9. Thanks for the compliment. The tires are from the 1:16 Highway 61 International wrecker. The wheels were custom ordered and made from a company in Italy that does 3D printing. BTW, working and dealing with that vendor was a nightmare. Although the work was superb, it took him 6 months to complete the work and deliver the wheels.
  10. Ha! Your powers of observation are right on the money! I stole that puppy from the GMP Fairlane! Man, it was hard sacrificing that car too! GMP builds some very nice stuff. BTW, I posted the rest of my builds in the drag racing section. I figured it was more appropriate over there.
  11. I have to create a collar to attach the front suspension. I purchased the ACME Fuel Altered kit that will supply the front axle. The width is perfect and fits the Chevelle without any alterations. Wahoo!!! The front axle and suspension has been mounted for a text fit. The wheelbase is PERFECT! Wahoo AGAIN!!! The Chevoom rear axle has spring towers that are capped to the top of the chassis in the rear. So I fabricated spring towers using brass tubing. When building the Chevoom, Maynard Rupp built a sub-frame which would cradle the entire drivetrain of the engine, transmission, and rear end. It is suspended on pivot points to the main frame. http://i535.photobucket.com/albums/ee352/marlowemar/Chevy%20Chevelle%20Chevoom/DSC00109g.jpg" border="0" alt=" photo DSC00109g.jpg The Chevoom has a 2-speed automatic Torqueflyte transmission. With the transmissions that I have available, with my buddy Gene Herman's advice, I elected to use a tranny from a Pontiac. Gene suggested I cut the shaft tube and then fashion a plate to the engine. Obviously, it isn't done but it's a start. The engine, tranny, and rear end is test fit to the sub-frame.
  12. There you go! That looks far more accurate now! Well done! Now, it's one to the front wheelwell! The front of the wheelwell opening should be directly behind the front bumper.
  13. As I've mentioned before, 1:18 diecast is my favorite scale. I've had this project in my mind for a few years and I decided to take the plunge to build it. I hope you enjoy the build and thanks for looking!
  14. Thanks for the compliments. All of my modified models that I've posted here are 1:18 scale diecast. There isn't a lot of pieces available on the after market so I have to be creative. Of the modifications that I've posted, Dyno Don Nicholson Comet, Butch Leal Plymouth, Gas Ronda Mustang, Gas Ronda Fantasy Transporter Hauler, and the Yankee Peddler the decals were made by me. I use Photoshop to make the decals and then send the master to a vendor who prints them using an A.L.P.S. printer. The advantage to that type of printer is that it prints white, gold, and silver. Mr. Norm's Dodge didn't require my making decals as I modified an existing model and the decals were already on the car. With the pieces that aren't part of the model, I either scavenge from other models or fabricate myself. For example, the headers and the tonneau cover on Mr. Norm's Dodge were fabricated. However, the Cragar wheels, supercharger, and moon take were scavenged from other 1:18 models.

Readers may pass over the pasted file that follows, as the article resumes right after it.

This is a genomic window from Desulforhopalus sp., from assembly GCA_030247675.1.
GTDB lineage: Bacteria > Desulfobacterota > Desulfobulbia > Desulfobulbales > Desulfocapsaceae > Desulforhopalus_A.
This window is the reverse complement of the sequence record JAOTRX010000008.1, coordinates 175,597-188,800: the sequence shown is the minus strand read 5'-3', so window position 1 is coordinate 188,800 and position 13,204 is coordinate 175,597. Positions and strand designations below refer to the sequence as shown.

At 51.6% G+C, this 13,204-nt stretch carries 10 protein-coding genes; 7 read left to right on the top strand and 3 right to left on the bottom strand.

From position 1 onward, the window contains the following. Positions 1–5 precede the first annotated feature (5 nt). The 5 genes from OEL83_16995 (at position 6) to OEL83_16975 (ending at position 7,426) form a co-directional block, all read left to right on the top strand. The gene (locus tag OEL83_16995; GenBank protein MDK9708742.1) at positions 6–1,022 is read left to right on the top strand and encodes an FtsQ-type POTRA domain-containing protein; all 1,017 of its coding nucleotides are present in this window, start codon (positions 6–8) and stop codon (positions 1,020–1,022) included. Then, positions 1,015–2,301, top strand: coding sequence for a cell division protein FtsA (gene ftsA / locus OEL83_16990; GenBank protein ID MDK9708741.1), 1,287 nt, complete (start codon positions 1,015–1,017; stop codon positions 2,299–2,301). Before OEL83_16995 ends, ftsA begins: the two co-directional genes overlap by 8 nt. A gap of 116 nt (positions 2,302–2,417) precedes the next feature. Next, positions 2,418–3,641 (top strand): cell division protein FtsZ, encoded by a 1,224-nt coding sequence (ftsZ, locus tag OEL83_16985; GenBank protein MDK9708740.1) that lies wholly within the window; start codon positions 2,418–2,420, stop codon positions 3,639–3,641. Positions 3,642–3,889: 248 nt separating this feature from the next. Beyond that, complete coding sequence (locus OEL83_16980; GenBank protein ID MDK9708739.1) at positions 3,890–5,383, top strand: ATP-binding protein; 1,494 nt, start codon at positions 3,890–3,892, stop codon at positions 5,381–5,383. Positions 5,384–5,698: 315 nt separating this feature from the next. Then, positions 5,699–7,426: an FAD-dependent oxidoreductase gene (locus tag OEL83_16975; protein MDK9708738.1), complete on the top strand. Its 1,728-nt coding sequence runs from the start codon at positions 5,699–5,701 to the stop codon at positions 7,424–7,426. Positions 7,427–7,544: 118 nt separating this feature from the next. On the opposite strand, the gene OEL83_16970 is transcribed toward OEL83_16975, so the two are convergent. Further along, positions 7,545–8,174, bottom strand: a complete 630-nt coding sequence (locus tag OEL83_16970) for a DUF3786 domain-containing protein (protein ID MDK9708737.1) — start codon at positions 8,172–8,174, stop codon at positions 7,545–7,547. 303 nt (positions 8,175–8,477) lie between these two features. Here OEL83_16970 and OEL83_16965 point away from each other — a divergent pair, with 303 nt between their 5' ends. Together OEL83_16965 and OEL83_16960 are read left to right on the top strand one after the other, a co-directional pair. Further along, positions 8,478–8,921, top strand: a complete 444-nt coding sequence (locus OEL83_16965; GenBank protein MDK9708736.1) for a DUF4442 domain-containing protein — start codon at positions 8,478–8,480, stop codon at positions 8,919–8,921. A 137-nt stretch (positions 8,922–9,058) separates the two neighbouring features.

15. I love it! I can't wait to hear that puppy on start-up!
  16. I assumed you would have loved my 1971 429 SCJ Ram Air Mach 1 that I owned back in the day. This isn't my actual car but mine was exactly like this one with the exception that mine had white interior.
  17. That's just a really well done and executed model. The stance makes it look like a 1:1.
  18. I use a Dremel with a carbon wheel to cut the diecast. I have two Dremels so I can alternate as when cutting through the thick sections the tool gets very hot. The thin sections it cuts through like a hot knife through butter.
  19. As I mentioned in my previous post, my favorite diecast modification was my Gas Ronda longnose Mustang. I decided it would be a hoot if I had a transporter to match it with. Now unlike my other drag racing modification, that are duplicates of actual racecars, this one never existed. In 1966, the cars were pulled on trailers and sophisticated haulers didn't starting showing up for factory teams until 2 or 3 years later. I used the Don Prudhomme and Tom McEwen 1970 Dodge haulers as my inspiration. It began with the 1965 Ford F100 Pickup.
  20. With all due respect, the factory built cars were not all different. With respect to the altered wheelbase configuration, they were all the same. The front wheels were moved forward 10 inches and the rears were moved forward 15 inches. The Photoshopped photo I supplied him gives the correct location. There were 11 original factory cars and they were subcontracted under Chrysler design and oversight by Amblewagon. Amblewagon was a professional modifier of ambulances and funeral cars. The factory efforts at Amblewagon were the Plymouths of Melrose Missle (the subject of this build), Golden Commandos, Butch Leal, and Lee Smith plus the Dodges of Dick Landy, Ramchargers, Bob Harrop, Dave Strickler, Roger Lindamood, and Bud Faubel. Later, Bill Flynn's Yankee Peddler was received the AWB treatment but was done at the shops of Dick Branstner who was also the builder of the Little Red Wagon. However, you are correct that there were many privateer Mopar altered wheelbase efforts and they were definitely very different from each other.
  21. BTW, please know that I do appreciate the kind comments. Even more, I appreciate having the opportunity to share my models with like minded people who appreciate the work and the hobby! Thank you all!